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Being an Asian Adoptee in the Western World

Or: My journey as a Chinese born Australian who doesn’t see herself as Asian but, after seeing Shang Chi and the Legend of the Ten Rings, I realise a part of me deep down still has some strong connection to my Chinese roots.

Shang-Chi and the Legend of the Ten Rings (Gif created by me. Credit: Marvel Studios)

That is one heck of a subtitle, hey? But, this is how I felt after watching this new entry into Phase Four of the Marvel Cinematic Universe.

This is not going to be a typical review, and there will also be no major spoilers (probably), but fair warning I will be gushing a lot as my love for this film surpasses any other MCU film. Also, this post will most likely be all over the place. So please bear with me.

Shang-Chi and the Legend of the Ten Rings brings something different to the Marvel Cinematic Universe, even at the same time as having the recognisable façade of a superhero film. There’s the titular hero, Shang-Chi, a man who is living a normal life but by the end of the film discovers he is more than that. But, in some ways, the discovery is seen through the eyes of his best friend as well, an ordinary every day human being who also finds something extraordinary inside themselves. You’ll have to watch the film to understand what I mean by that.

There’s the best friend, Katy. (My best friend is also a Katie, hehe.) Played so well by Awkwafina, she brings so much joy but also such gravitas to a character who could easily have just become the comedic relief. (To be honest, a certain Englishman was more the comic relief than she ever was in this film.) I love, love, love Katy. Her droll wit, and the fact that she is Shang’s best friend and not a male character, I think speaks volumes. Not a lot of films have a male-female best friend dynamic that doesn’t go that way. You know what I mean. There’s never any romance between them, just two best friends facing life together. Oh and taking pot shots…

How not to hide from your warlord father… (Gif created by me. Credit: Marvel Studios)

There’s a lot more karaoke in this film than anyone would deem necessary (Two scenes) …. but, I love karaoke so for me, it is just enough karaoke. Oh… and they sing A Whole New World, and that song holds a special place in my heart for always. So, that’s just next level.

Shaun (Simu Liu) and Katy (Awkwafina) singing karaoke (Gif created by me. Credit: Marvel Studios)

Just seeing so many faces that look like mine in this film… My heart was so full to bursting. I can’t describe it. See, the thing is, I don’t think a lot about my ethnic heritage, my Chinese roots. I was born in Hong Kong in the mid 80’s when it was still a British territory. And my early life, some might say, was sad. My birth mother was only seventeen when she had me, and her and my Po Po tried to look after me. But due to my becoming ill, and their not being able to afford hospital fees, they ended up relinquishing me to the state. And I ended up in an orphanage. Several years later on my third birthday I was adopted by an Australian family and brought up in Australia.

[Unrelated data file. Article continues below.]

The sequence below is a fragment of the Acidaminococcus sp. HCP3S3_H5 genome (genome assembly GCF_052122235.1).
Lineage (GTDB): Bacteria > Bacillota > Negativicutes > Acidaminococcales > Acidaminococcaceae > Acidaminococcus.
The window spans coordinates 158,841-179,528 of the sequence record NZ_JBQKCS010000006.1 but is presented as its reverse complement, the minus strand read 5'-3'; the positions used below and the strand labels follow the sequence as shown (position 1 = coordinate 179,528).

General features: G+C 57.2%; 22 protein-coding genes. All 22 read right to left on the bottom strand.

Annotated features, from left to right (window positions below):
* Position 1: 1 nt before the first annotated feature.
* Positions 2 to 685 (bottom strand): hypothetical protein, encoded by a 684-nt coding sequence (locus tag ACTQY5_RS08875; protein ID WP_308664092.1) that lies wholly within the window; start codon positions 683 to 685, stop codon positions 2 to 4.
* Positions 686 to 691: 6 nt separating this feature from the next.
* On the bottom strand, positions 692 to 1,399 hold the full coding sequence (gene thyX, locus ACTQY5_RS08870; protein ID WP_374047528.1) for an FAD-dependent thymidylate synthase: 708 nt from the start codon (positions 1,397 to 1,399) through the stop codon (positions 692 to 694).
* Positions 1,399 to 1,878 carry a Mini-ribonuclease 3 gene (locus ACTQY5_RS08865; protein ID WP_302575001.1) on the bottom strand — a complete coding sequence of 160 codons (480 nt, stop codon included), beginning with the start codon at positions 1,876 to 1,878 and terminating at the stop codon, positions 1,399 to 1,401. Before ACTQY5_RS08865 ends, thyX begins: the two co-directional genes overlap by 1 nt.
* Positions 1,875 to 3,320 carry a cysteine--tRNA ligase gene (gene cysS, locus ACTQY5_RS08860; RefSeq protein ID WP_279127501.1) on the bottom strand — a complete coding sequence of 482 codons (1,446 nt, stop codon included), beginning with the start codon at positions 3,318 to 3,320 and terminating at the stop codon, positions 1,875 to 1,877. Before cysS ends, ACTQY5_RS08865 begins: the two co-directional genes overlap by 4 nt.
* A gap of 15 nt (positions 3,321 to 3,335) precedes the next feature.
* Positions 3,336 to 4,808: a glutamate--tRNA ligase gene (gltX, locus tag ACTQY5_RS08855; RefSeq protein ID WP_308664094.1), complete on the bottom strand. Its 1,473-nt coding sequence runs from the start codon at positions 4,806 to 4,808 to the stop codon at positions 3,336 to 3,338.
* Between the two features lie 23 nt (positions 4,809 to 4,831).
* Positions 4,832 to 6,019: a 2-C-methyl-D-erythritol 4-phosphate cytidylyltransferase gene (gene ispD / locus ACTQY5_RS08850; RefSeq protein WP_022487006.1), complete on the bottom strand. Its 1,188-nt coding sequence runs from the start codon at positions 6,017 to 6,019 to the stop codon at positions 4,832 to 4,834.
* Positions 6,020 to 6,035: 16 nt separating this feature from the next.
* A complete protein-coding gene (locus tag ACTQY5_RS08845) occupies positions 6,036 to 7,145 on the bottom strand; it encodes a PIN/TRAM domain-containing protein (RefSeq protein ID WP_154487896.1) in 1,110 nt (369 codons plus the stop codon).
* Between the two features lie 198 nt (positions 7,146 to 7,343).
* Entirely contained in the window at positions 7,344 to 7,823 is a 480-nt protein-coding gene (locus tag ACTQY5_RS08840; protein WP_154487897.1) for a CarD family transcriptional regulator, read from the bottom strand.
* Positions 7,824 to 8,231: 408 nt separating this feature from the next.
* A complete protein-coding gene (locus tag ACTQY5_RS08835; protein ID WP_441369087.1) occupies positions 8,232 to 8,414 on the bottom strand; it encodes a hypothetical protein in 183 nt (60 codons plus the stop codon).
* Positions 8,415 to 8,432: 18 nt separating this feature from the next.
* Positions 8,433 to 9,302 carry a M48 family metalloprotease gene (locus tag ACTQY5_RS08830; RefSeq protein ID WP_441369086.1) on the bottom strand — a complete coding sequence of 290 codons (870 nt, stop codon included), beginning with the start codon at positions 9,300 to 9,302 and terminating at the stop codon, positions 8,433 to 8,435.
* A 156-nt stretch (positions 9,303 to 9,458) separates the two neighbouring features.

Being brought up by an Anglo-Celtic Aussie family meant that I was surrounded by a culture that was distinctly not Asian, though we did celebrate Chinese/Lunar New Year when I was a child (I’m an Ox by the way…. 2021 is my year…haha) and there were attempts at learning Mandarin when I was a teenager. And I did have friends who were ‘more Asian’ than I was. But, my bestie jokes that I’m more Australian than she is because I love footy (Aussie Rules) and cricket and she doesn’t. And, I don’t mind that. I identify as Australian. That’s my nationality, and my citizenship. And I am proud of that. And I’m sure that’s how I’ll always feel.

But, this film. My gosh. This film.

The force of the connection I felt to my Chinese roots just…. I don’t even know. I have no words to do justice to the feeling, it was almost spiritual. I mean, I don’t have a disapproving Asian father. I don’t even know my birth father. I honestly don’t care to know about him either…. imagine if he were some thousand year old warlord, though…. haha I could be Shang’s long lost sister. Jokes, jokes. He has a very cool sister in Xialing… a sister who can beat him up, granted….

Meng’er Zhang as Xu Xialing (Credit: Marvel Studios)

But, something deep within me awoke on seeing this film. jsFdjagfkjaegjyawjavhd. Yes.

I’m not sure what to do with the feeling at the moment. However, it has definitely lit some kind of spark. I think the most logical thing to do though is to start with the language. Granted I spoke Cantonese when I first arrived in Australia, but they don’t teach Cantonese…so I’d be better learning Mandarin, which would be helpful for work as well (I work in early learning childhood education and a lot of the children I work with are Chinese). So, time to do some research on where I can learn Mandarin. Yes.

But, aside from all that, just being aware that I have this connection is enough for now. For now being right in this moment. As I type these words.

I am a Chinese born Australian, raised in an Australian western-centred family, who feels more connected to her roots, thanks to a little Marvel film. And that is something truly special.

Shang and Katy meet Morris, “What is that?” aka me looking at my feelings on my Asian roots (Gif created by me. Credit: Marvel Studios)

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